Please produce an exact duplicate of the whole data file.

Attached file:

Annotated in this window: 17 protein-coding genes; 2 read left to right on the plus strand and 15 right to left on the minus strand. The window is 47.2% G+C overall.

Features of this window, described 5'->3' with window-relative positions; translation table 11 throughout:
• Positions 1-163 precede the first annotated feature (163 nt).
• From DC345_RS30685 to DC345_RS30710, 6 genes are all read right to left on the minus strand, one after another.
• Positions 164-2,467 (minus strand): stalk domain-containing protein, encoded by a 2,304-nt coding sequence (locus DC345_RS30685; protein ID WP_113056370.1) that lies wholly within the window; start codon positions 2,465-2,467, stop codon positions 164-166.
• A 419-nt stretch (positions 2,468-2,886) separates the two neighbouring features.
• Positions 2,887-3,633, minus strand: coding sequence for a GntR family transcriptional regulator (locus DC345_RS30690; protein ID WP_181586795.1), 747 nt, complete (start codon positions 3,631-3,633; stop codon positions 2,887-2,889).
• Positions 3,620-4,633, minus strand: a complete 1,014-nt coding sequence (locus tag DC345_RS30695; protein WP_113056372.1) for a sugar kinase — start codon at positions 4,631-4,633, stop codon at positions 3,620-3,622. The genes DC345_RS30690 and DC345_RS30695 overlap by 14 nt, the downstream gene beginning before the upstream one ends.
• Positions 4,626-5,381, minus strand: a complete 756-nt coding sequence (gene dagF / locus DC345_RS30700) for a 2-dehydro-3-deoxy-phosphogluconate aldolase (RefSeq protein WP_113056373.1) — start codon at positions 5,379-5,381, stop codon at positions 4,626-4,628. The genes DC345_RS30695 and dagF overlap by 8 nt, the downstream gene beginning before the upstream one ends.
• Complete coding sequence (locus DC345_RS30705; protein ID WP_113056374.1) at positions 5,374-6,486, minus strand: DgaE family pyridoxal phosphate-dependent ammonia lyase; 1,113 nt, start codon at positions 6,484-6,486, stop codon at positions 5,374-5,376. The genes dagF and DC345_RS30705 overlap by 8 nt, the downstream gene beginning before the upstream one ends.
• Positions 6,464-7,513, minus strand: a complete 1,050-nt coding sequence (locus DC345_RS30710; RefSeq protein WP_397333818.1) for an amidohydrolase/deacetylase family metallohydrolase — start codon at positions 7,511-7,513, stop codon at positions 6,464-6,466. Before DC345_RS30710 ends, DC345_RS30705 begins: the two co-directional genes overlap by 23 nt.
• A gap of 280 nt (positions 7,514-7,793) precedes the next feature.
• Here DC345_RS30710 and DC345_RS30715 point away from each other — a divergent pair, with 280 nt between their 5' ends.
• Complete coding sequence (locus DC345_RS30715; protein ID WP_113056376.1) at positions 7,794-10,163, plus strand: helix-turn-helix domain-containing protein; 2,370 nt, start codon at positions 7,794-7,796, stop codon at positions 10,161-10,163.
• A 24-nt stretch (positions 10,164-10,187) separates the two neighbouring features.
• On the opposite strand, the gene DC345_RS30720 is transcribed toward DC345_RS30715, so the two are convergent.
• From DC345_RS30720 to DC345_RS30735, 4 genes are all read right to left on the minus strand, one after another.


Annotated in this window: 17 protein-coding genes; 2 read left to right on the plus strand and 15 right to left on the minus strand. The window is 47.2% G+C overall.

Features of this window, described 5'->3' with window-relative positions; translation table 11 throughout:
• Positions 1-163 precede the first annotated feature (163 nt).
• From DC345_RS30685 to DC345_RS30710, 6 genes are all read right to left on the minus strand, one after another.
• Positions 164-2,467 (minus strand): stalk domain-containing protein, encoded by a 2,304-nt coding sequence (locus DC345_RS30685; protein ID WP_113056370.1) that lies wholly within the window; start codon positions 2,465-2,467, stop codon positions 164-166.
• A 419-nt stretch (positions 2,468-2,886) separates the two neighbouring features.
• Positions 2,887-3,633, minus strand: coding sequence for a GntR family transcriptional regulator (locus DC345_RS30690; protein ID WP_181586795.1), 747 nt, complete (start codon positions 3,631-3,633; stop codon positions 2,887-2,889).
• Positions 3,620-4,633, minus strand: a complete 1,014-nt coding sequence (locus tag DC345_RS30695; protein WP_113056372.1) for a sugar kinase — start codon at positions 4,631-4,633, stop codon at positions 3,620-3,622. The genes DC345_RS30690 and DC345_RS30695 overlap by 14 nt, the downstream gene beginning before the upstream one ends.
• Positions 4,626-5,381, minus strand: a complete 756-nt coding sequence (gene dagF / locus DC345_RS30700) for a 2-dehydro-3-deoxy-phosphogluconate aldolase (RefSeq protein WP_113056373.1) — start codon at positions 5,379-5,381, stop codon at positions 4,626-4,628. The genes DC345_RS30695 and dagF overlap by 8 nt, the downstream gene beginning before the upstream one ends.
• Complete coding sequence (locus DC345_RS30705; protein ID WP_113056374.1) at positions 5,374-6,486, minus strand: DgaE family pyridoxal phosphate-dependent ammonia lyase; 1,113 nt, start codon at positions 6,484-6,486, stop codon at positions 5,374-5,376. The genes dagF and DC345_RS30705 overlap by 8 nt, the downstream gene beginning before the upstream one ends.
• Positions 6,464-7,513, minus strand: a complete 1,050-nt coding sequence (locus DC345_RS30710; RefSeq protein WP_397333818.1) for an amidohydrolase/deacetylase family metallohydrolase — start codon at positions 7,511-7,513, stop codon at positions 6,464-6,466. Before DC345_RS30710 ends, DC345_RS30705 begins: the two co-directional genes overlap by 23 nt.
• A gap of 280 nt (positions 7,514-7,793) precedes the next feature.
• Here DC345_RS30710 and DC345_RS30715 point away from each other — a divergent pair, with 280 nt between their 5' ends.
• Complete coding sequence (locus DC345_RS30715; protein ID WP_113056376.1) at positions 7,794-10,163, plus strand: helix-turn-helix domain-containing protein; 2,370 nt, start codon at positions 7,794-7,796, stop codon at positions 10,161-10,163.
• A 24-nt stretch (positions 10,164-10,187) separates the two neighbouring features.
• On the opposite strand, the gene DC345_RS30720 is transcribed toward DC345_RS30715, so the two are convergent.
• From DC345_RS30720 to DC345_RS30735, 4 genes are all read right to left on the minus strand, one after another.